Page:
“Advertising is pervasive in the modern economy, but pernicious. A Courageous State will have to tackle this issue and there is no doubt that one way to do this would be through the tax system. There is, of course, advertising that is of benefit, including small advertisements in local media, job advertisements and such other announcements. Most of these could be exempted from any tax penalty on advertising simply by setting a monetary limit per advertisement below which such penalty would not apply. Above that limit, where the advertising in question would be designed to fuel demand for products and services whether or not they were a benefit to the consumer in society, there must be a radical overhaul of our tax system as it relates to advertising.
First, no tax relief on such advertising should be available within the tax system, so that the cost of advertising cannot be offset against the profits generated from trade to reduce a taxpayer’s profit on which they owe tax.
Second, any value-added tax charged on the supply of advertising services to a business should be disallowed as an input in the VAT reclaims it makes from H M Revenue & Customs. In other words, that VAT then becomes a business cost of advertising.
The impact of these two moves is obvious: it is to increase the cost of advertising, and that would be deliberate. Tax has to be used to counter the harmful externalities created by the market, and the feelings of inadequacy, indifference, and alienation promoted by advertising in very many sections of society are almost universally harmful.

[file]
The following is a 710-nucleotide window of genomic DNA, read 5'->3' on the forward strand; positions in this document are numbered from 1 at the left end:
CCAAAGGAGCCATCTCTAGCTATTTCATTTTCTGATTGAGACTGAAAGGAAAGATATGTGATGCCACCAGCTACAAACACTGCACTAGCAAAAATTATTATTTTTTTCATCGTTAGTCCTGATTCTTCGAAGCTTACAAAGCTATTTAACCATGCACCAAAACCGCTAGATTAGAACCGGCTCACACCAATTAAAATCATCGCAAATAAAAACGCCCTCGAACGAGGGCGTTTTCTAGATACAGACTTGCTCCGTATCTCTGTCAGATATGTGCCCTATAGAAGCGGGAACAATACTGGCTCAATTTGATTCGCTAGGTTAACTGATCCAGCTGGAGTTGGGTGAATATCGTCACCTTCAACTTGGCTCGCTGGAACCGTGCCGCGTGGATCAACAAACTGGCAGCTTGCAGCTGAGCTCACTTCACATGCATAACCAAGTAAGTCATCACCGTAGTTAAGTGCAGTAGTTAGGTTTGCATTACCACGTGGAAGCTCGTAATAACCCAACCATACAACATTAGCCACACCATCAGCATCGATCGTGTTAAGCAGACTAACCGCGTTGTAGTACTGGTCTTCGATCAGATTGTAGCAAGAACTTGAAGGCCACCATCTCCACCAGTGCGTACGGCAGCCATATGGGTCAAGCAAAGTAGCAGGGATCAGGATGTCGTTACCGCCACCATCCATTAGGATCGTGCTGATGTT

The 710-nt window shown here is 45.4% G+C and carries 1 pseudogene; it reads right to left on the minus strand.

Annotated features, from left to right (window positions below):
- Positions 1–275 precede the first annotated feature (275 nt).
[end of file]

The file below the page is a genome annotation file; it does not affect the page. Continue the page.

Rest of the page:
There would, however, be a cost to such arrangements: the media would of course suffer from a loss of income. The media has, however, itself been under scrutiny of late, and has not always emerged with its reputation intact. While media independence is vital, so is its objectivity and in that case there appears to be strong merit in using some, or all, of the additional tax revenue raised by government as a result of these proposed taxation changes on advertising to fund the media, both nationally and as important locally, but only if it agrees to act with political impartiality. If it did that then I think funding to compensate the media for some of the loss of revenue it will suffer as a result the loss of advertising revenue would be appropriate.
But also note that what is being suggested here is hardly without precedent: when it became obvious that business entertaining was giving rise to abuse, tax and VAT relief on it was stopped in much the same way as I now suggest for advertising. Many said that the restaurant and other trades would collapse as a result. They did not, of course, do so.”
I doubt that we would cease to have media without advertising. We might have to pay a little more for it, but if we consumed less we might be willing to do so. we might also enjoy that media more without so much advertising. The fact that the message that we receive might be more unbiased, because so much media content is intended to influence our behaviour, could increase our freedom. And, if we reduced some of the opportunities for political advertising we might also have stronger democracies.
I doubt there will be much discussion of advertising amongst the world leaders at COP 26, But there will need to be in due course. We cannot carry on as we are.